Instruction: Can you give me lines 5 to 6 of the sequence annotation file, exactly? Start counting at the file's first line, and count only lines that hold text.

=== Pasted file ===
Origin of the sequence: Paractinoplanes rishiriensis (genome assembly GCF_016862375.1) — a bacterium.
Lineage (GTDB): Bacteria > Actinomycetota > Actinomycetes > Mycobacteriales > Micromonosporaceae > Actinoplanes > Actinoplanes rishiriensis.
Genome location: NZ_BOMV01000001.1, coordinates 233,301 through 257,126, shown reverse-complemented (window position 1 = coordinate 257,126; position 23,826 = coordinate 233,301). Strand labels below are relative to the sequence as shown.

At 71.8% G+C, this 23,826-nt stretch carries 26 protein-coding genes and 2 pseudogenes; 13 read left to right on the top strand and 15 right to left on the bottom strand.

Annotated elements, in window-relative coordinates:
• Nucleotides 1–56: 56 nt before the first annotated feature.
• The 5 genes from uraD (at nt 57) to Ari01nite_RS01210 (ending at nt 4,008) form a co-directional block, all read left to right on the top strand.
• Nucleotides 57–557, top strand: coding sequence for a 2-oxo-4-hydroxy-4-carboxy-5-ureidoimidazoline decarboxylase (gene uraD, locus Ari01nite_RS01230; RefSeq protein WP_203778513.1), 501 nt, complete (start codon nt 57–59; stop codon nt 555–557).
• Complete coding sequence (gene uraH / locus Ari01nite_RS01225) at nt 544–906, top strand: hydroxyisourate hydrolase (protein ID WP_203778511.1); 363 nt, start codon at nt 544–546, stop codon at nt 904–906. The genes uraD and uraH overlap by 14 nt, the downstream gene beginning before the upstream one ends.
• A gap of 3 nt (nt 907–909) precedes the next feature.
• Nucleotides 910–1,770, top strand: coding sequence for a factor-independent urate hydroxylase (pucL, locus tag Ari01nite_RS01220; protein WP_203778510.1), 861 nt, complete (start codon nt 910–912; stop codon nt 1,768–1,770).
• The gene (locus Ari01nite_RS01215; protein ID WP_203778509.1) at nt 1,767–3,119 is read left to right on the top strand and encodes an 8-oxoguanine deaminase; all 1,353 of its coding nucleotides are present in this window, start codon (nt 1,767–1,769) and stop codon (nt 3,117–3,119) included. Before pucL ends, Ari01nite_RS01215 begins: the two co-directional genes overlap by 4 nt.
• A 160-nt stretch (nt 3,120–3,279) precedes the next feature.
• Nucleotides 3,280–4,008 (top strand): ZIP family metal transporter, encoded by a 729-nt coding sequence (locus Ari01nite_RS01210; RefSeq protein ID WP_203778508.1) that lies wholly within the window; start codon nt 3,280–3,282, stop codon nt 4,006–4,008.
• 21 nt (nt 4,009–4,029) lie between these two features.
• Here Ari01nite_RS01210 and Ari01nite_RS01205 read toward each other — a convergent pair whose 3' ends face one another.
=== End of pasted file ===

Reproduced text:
Annotated elements, in window-relative coordinates:
• Nucleotides 1–56: 56 nt before the first annotated feature.